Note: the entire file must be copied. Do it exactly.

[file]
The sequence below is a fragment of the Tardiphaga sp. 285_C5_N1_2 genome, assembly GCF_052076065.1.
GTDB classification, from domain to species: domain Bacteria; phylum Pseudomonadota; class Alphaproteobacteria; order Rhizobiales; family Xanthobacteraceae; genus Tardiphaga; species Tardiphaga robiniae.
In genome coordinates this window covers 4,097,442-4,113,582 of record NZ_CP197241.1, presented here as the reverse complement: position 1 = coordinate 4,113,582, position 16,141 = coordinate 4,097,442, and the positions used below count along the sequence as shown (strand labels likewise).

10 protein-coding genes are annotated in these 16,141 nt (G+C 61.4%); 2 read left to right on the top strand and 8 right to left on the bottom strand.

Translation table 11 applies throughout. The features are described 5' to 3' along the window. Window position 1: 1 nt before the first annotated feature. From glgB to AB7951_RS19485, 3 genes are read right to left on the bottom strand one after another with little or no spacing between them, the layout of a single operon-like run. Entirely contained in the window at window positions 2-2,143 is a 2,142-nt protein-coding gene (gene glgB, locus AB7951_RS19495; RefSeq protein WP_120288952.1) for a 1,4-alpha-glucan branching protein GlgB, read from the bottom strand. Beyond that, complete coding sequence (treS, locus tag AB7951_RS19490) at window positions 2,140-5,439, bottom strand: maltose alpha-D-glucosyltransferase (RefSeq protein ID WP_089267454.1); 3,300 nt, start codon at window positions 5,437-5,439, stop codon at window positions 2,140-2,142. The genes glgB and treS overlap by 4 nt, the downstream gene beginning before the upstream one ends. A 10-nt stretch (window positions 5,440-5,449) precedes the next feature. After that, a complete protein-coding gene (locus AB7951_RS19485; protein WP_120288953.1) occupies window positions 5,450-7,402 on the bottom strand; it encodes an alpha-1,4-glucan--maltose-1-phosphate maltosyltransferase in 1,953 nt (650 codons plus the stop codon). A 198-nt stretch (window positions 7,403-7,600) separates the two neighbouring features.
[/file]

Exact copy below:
The sequence below is a fragment of the Tardiphaga sp. 285_C5_N1_2 genome, assembly GCF_052076065.1.
GTDB classification, from domain to species: domain Bacteria; phylum Pseudomonadota; class Alphaproteobacteria; order Rhizobiales; family Xanthobacteraceae; genus Tardiphaga; species Tardiphaga robiniae.
In genome coordinates this window covers 4,097,442-4,113,582 of record NZ_CP197241.1, presented here as the reverse complement: position 1 = coordinate 4,113,582, position 16,141 = coordinate 4,097,442, and the positions used below count along the sequence as shown (strand labels likewise).

10 protein-coding genes are annotated in these 16,141 nt (G+C 61.4%); 2 read left to right on the top strand and 8 right to left on the bottom strand.

Translation table 11 applies throughout. The features are described 5' to 3' along the window. Window position 1: 1 nt before the first annotated feature. From glgB to AB7951_RS19485, 3 genes are read right to left on the bottom strand one after another with little or no spacing between them, the layout of a single operon-like run. Entirely contained in the window at window positions 2-2,143 is a 2,142-nt protein-coding gene (gene glgB, locus AB7951_RS19495; RefSeq protein WP_120288952.1) for a 1,4-alpha-glucan branching protein GlgB, read from the bottom strand. Beyond that, complete coding sequence (treS, locus tag AB7951_RS19490) at window positions 2,140-5,439, bottom strand: maltose alpha-D-glucosyltransferase (RefSeq protein ID WP_089267454.1); 3,300 nt, start codon at window positions 5,437-5,439, stop codon at window positions 2,140-2,142. The genes glgB and treS overlap by 4 nt, the downstream gene beginning before the upstream one ends. A 10-nt stretch (window positions 5,440-5,449) precedes the next feature. After that, a complete protein-coding gene (locus AB7951_RS19485; protein WP_120288953.1) occupies window positions 5,450-7,402 on the bottom strand; it encodes an alpha-1,4-glucan--maltose-1-phosphate maltosyltransferase in 1,953 nt (650 codons plus the stop codon). A 198-nt stretch (window positions 7,403-7,600) separates the two neighbouring features.